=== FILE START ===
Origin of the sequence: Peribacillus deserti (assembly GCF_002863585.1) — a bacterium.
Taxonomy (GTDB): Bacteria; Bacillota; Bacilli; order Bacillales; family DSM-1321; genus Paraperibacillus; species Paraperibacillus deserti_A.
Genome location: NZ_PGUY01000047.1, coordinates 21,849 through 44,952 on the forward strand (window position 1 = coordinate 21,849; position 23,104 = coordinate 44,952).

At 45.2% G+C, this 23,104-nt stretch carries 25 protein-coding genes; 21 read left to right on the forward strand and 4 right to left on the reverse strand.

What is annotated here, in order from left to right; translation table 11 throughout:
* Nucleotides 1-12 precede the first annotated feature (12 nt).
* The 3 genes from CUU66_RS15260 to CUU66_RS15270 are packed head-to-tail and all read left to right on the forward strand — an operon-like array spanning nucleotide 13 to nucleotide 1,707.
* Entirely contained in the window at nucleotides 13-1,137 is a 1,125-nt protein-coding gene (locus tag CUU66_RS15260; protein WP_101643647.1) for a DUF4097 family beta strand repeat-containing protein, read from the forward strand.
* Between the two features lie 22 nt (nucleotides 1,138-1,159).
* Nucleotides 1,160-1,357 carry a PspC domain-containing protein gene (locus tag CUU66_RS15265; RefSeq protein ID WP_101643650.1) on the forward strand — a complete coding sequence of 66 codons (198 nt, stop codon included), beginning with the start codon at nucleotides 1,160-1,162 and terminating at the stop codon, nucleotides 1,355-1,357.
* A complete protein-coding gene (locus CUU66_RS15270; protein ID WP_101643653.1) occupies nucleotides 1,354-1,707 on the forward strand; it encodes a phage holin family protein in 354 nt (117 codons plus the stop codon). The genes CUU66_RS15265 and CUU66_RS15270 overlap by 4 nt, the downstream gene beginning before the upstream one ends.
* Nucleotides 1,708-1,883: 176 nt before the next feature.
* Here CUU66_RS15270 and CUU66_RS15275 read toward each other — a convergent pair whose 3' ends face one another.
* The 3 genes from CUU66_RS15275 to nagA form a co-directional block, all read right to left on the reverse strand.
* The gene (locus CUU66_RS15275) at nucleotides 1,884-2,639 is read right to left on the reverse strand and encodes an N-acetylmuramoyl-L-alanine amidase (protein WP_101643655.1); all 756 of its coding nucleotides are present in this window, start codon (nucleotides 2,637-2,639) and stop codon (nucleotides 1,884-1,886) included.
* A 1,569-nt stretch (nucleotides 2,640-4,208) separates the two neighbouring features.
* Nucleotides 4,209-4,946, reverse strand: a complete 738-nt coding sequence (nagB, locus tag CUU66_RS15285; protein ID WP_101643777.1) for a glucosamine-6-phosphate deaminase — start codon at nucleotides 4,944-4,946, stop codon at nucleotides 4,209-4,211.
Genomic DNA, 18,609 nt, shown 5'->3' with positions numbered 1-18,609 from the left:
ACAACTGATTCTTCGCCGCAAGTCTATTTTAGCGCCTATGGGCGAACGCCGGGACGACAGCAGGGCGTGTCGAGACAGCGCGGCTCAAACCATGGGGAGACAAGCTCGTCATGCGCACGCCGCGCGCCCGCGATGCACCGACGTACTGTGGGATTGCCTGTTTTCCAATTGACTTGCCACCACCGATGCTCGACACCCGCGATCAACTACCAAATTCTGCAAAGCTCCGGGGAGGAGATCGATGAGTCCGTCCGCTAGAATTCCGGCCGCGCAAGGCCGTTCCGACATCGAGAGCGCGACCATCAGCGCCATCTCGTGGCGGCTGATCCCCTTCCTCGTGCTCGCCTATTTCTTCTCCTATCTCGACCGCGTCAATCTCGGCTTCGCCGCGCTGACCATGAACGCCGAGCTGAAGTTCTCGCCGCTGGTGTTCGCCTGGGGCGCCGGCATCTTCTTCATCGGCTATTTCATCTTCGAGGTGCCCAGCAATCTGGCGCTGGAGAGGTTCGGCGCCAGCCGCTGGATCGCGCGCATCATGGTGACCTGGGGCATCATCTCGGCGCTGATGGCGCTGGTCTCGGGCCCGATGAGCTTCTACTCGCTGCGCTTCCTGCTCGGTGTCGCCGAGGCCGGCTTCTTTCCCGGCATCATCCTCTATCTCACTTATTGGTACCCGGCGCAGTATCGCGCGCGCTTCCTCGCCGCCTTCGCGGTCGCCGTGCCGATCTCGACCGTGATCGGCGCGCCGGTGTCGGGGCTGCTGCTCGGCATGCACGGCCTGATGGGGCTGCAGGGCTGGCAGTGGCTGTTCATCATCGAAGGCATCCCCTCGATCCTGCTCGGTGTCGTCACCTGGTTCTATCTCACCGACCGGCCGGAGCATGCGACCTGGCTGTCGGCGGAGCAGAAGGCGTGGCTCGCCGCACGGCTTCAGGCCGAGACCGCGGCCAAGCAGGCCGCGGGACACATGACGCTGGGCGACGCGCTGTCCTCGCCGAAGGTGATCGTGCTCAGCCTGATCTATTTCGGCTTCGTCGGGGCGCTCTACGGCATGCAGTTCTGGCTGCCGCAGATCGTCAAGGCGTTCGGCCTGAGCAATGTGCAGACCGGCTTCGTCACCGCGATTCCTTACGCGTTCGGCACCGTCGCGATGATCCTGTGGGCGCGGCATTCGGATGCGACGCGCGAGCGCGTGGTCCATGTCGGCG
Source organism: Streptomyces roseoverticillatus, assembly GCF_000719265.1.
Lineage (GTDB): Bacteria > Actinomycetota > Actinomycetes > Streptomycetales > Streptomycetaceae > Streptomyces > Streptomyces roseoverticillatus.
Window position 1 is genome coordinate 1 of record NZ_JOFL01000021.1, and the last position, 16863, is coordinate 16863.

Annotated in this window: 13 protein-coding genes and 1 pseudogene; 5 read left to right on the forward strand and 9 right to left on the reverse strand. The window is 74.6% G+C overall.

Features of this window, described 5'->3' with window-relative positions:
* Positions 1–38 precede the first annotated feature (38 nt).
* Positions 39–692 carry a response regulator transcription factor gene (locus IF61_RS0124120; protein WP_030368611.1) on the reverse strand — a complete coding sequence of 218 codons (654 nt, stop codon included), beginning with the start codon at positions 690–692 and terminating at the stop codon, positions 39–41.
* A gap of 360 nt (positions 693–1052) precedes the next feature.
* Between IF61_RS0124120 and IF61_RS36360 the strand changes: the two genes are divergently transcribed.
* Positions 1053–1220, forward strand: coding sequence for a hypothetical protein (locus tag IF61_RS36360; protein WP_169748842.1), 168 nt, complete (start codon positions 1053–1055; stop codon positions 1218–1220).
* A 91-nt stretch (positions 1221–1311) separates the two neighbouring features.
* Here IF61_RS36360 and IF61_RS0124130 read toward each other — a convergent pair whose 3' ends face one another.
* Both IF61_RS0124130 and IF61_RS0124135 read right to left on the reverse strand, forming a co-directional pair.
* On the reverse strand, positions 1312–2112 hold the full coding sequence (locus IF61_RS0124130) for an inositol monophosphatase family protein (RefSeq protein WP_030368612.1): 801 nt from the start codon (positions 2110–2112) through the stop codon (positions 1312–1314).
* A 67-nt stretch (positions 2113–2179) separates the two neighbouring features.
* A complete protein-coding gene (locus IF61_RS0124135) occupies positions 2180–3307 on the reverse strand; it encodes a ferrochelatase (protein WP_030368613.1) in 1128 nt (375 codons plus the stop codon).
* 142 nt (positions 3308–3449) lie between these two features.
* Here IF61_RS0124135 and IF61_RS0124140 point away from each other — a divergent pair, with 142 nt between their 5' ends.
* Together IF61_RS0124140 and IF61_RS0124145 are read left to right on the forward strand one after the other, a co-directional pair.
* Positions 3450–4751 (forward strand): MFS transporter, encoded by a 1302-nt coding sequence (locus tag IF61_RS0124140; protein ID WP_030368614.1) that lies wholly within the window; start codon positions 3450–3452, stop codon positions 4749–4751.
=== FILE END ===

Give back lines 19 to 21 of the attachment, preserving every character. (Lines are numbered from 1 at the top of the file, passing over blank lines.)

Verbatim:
ACAACTGATTCTTCGCCGCAAGTCTATTTTAGCGCCTATGGGCGAACGCCGGGACGACAGCAGGGCGTGTCGAGACAGCGCGGCTCAAACCATGGGGAGACAAGCTCGTCATGCGCACGCCGCGCGCCCGCGATGCACCGACGTACTGTGGGATTGCCTGTTTTCCAATTGACTTGCCACCACCGATGCTCGACACCCGCGATCAACTACCAAATTCTGCAAAGCTCCGGGGAGGAGATCGATGAGTCCGTCCGCTAGAATTCCGGCCGCGCAAGGCCGTTCCGACATCGAGAGCGCGACCATCAGCGCCATCTCGTGGCGGCTGATCCCCTTCCTCGTGCTCGCCTATTTCTTCTCCTATCTCGACCGCGTCAATCTCGGCTTCGCCGCGCTGACCATGAACGCCGAGCTGAAGTTCTCGCCGCTGGTGTTCGCCTGGGGCGCCGGCATCTTCTTCATCGGCTATTTCATCTTCGAGGTGCCCAGCAATCTGGCGCTGGAGAGGTTCGGCGCCAGCCGCTGGATCGCGCGCATCATGGTGACCTGGGGCATCATCTCGGCGCTGATGGCGCTGGTCTCGGGCCCGATGAGCTTCTACTCGCTGCGCTTCCTGCTCGGTGTCGCCGAGGCCGGCTTCTTTCCCGGCATCATCCTCTATCTCACTTATTGGTACCCGGCGCAGTATCGCGCGCGCTTCCTCGCCGCCTTCGCGGTCGCCGTGCCGATCTCGACCGTGATCGGCGCGCCGGTGTCGGGGCTGCTGCTCGGCATGCACGGCCTGATGGGGCTGCAGGGCTGGCAGTGGCTGTTCATCATCGAAGGCATCCCCTCGATCCTGCTCGGTGTCGTCACCTGGTTCTATCTCACCGACCGGCCGGAGCATGCGACCTGGCTGTCGGCGGAGCAGAAGGCGTGGCTCGCCGCACGGCTTCAGGCCGAGACCGCGGCCAAGCAGGCCGCGGGACACATGACGCTGGGCGACGCGCTGTCCTCGCCGAAGGTGATCGTGCTCAGCCTGATCTATTTCGGCTTCGTCGGGGCGCTCTACGGCATGCAGTTCTGGCTGCCGCAGATCGTCAAGGCGTTCGGCCTGAGCAATGTGCAGACCGGCTTCGTCACCGCGATTCCTTACGCGTTCGGCACCGTCGCGATGATCCTGTGGGCGCGGCATTCGGATGCGACGCGCGAGCGCGTGGTCCATGTCGGCG
Source organism: Streptomyces roseoverticillatus, assembly GCF_000719265.1.
Lineage (GTDB): Bacteria > Actinomycetota > Actinomycetes > Streptomycetales > Streptomycetaceae > Streptomyces > Streptomyces roseoverticillatus.